I told Wally today that I am going to lose the few blog followers I have for two reasons. One, I haven’t blogged in several weeks. And two, we have taken a gazillion pictures of wildflowers and all my posts will start looking the same! Well, those posts are yet to come and I will try to limit myself when the time comes. But first, I have to finish this post which has been setting in my live writer program for way too long!
On our Fourth of July getaway we visited Gateway, Colorado which is southwest of Grand Junction. It is a resort town established by the founder of the Discovery channel, John Hendricks. His grandfather used to farm in the area and I guess he got the land cheap?? There really is not much out there, except this stop on the road in the midst of Gateway Canyon. So why go there? Because it is home to the Gateway Car Museum which is also home to the 1955 Oldsmobile 88.
Wally was sure missing his Dad as we went through the museum. Pop was a great old car buff and Wally really enjoyed that with his Dad. The museum had this motorcycle right in front as we walked in. This is a 1913 Indian 61 Twin Board Track Racer…Big name but I was just glad not be on this kind of a bike
I got a kick out of this car, a Cadillac! They have certainly improved over the years!
Below is a 1934 Ford Deluxe Rumble Seat Roadster. I love the rumble seat!
Wally grew up near Auburn, IN where the original factory for producing the Cord, Auburn, and Duesenberg, automobiles operated. It went our of business in the late 1930’s and became a museum which he visited many times. This is a 1936 Cord--
A 1936 Auburn…Supercharged Cabriolet--
And this is a 1931 Duesenberg
And this guy works at the museum…a car buff who has a job buffing cars! Not a bad deal! This is a 1938 Cadillac and you can tell they were moving up in the luxury end of the business.
But this is the era that Wally loves, the fifty and sixties. Here’s a Buick Skylark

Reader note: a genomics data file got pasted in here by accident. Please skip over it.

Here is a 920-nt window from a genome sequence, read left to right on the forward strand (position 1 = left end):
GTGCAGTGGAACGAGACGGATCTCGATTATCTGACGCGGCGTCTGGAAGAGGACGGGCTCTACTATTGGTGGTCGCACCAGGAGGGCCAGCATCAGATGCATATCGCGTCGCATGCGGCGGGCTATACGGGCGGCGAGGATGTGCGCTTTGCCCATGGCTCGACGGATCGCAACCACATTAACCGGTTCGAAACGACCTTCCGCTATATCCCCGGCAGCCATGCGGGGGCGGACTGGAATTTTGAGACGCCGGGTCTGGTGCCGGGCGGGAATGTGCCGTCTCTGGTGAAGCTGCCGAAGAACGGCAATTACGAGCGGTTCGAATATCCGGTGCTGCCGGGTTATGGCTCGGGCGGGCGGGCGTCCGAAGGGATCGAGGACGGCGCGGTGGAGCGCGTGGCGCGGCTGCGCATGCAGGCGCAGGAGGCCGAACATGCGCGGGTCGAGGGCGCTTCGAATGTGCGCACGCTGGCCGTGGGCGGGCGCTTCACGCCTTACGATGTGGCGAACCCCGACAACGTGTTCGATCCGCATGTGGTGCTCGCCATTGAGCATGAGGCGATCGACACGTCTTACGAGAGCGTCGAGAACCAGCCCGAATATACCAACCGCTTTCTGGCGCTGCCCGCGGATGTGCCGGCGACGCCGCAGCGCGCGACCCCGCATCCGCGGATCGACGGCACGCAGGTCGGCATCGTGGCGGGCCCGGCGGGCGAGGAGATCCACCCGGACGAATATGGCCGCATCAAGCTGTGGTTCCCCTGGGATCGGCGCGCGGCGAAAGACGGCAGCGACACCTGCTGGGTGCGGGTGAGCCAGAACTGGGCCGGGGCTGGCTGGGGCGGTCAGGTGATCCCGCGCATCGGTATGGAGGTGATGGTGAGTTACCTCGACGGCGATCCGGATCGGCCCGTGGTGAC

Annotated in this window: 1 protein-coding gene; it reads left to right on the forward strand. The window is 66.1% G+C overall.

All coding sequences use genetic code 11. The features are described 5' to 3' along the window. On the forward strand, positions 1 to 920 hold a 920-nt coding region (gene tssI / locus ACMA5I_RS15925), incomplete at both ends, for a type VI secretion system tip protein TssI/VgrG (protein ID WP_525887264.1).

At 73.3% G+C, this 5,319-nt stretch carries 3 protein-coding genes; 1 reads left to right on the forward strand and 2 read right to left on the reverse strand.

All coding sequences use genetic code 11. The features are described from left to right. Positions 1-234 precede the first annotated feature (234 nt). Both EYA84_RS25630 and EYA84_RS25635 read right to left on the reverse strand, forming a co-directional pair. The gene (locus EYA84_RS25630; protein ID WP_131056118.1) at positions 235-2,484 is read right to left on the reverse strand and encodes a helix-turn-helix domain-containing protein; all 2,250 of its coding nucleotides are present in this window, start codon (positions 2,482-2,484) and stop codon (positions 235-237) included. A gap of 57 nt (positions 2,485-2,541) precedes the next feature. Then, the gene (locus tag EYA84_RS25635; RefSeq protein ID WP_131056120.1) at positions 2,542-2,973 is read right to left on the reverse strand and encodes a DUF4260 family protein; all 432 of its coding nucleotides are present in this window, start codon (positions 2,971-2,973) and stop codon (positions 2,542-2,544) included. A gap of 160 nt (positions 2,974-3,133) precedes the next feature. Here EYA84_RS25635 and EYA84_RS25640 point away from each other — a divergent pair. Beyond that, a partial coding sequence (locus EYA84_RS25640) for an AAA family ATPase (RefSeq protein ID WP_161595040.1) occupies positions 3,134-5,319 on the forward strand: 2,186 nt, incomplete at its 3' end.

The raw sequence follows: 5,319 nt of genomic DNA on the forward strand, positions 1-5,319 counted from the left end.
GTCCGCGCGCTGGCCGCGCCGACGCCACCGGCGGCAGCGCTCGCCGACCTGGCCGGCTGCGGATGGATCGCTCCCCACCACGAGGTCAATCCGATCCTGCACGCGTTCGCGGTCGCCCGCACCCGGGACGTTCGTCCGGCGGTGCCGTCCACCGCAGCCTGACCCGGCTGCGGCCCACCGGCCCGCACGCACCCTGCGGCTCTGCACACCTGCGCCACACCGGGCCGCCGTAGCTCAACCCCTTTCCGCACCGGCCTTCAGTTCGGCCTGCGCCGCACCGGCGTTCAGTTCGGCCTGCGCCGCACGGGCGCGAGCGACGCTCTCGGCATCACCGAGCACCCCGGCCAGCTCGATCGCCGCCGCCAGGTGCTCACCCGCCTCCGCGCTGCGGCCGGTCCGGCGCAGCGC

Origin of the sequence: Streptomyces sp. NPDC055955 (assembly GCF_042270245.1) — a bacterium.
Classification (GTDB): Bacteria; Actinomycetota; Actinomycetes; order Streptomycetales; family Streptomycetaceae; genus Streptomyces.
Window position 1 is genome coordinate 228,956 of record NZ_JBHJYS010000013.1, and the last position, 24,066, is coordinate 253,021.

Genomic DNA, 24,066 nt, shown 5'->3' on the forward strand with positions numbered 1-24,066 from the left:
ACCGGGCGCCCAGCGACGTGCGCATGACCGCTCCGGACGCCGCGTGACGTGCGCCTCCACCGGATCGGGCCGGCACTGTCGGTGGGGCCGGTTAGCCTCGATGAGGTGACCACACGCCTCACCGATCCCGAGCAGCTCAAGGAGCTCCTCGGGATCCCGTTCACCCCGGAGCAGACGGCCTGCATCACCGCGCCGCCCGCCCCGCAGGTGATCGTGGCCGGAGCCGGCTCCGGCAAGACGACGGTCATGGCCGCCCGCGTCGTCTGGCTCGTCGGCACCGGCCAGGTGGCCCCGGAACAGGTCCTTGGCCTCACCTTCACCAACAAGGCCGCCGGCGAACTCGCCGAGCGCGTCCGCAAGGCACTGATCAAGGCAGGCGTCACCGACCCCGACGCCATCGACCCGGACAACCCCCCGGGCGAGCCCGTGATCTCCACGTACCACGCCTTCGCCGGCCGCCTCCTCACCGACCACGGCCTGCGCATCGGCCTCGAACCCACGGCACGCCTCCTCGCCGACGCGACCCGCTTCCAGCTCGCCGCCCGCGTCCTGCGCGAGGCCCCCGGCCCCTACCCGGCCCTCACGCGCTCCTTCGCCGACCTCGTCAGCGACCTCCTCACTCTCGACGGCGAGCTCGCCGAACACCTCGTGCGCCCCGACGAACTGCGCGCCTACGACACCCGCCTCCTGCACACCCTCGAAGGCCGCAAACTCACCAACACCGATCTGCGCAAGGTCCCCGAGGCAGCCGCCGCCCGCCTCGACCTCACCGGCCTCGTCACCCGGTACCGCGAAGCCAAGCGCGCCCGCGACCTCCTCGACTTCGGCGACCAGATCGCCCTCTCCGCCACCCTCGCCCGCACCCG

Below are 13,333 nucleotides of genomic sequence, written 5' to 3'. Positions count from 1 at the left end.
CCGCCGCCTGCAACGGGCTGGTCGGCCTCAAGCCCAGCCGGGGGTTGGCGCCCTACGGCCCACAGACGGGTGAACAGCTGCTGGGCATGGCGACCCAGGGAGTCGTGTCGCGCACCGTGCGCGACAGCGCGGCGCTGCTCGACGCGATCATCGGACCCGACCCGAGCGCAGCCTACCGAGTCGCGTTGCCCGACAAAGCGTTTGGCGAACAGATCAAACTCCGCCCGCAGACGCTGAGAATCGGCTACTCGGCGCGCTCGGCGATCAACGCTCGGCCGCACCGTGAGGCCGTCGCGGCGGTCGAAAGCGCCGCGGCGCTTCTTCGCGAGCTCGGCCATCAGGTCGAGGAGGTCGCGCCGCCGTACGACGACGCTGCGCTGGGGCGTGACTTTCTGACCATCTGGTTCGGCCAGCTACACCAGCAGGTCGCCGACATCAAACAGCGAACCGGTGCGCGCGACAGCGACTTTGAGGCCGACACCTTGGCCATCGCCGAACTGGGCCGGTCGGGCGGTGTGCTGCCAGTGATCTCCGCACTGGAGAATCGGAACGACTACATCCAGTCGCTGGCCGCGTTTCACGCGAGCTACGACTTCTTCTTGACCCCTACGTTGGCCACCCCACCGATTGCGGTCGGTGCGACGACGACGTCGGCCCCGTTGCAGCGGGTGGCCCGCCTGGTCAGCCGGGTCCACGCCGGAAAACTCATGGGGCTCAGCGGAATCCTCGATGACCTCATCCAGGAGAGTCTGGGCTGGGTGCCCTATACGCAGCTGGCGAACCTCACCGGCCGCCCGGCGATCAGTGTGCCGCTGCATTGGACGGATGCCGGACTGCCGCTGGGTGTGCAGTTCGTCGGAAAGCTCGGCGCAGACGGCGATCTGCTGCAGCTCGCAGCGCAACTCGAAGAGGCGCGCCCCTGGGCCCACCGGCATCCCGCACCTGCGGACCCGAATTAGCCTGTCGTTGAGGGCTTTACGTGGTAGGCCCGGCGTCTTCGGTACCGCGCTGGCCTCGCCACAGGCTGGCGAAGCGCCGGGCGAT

This is a 1957 Chevrolet…in front of a Ford billboard! Wally’s Dad was a Chevy man. He restored several of them in his life time.
Wally was disappointed there were no Falcons in the museum. But I would probably trade Nellie for a t-bird like this…
The car we came to see is the Oldsmobile 88. It has quite a story behind it…it should not even be here. In 1954 General Motors was wanting to introduce a sleek sports car and four cars were shown on its “Motorama” show. They selected the Chevrolet Corvette which had been produced the year before and the other cars were to be destroyed. Though no one knows for sure, the story is told that the designer of the Olds 88, Harley Earl, did not destroy his car. Instead, he snuck the car out of the GM plant in pieces, along with the blueprints. Later, it was sold to E.L. Cord, the owner of the Auburn-Cord-Duesenberg. and then into the hands of different car collectors until it was believed to have disappeared. Then on January 29,2005, more than fifty years after its original debut, the Olds 88 resurfaced at a car auction in Arizona. It sold for a record 3.24 million dollars! Nothing at the museum stated this but Wally had heard on a program that the family of the designer, Harley Earl, found all the pieces in a garage after his death and they had it reassembled. It truly is a beautiful car.
Simply beautiful! And if you have not seen enough old cars here, come for a visit…I have one or two more pictures to share!!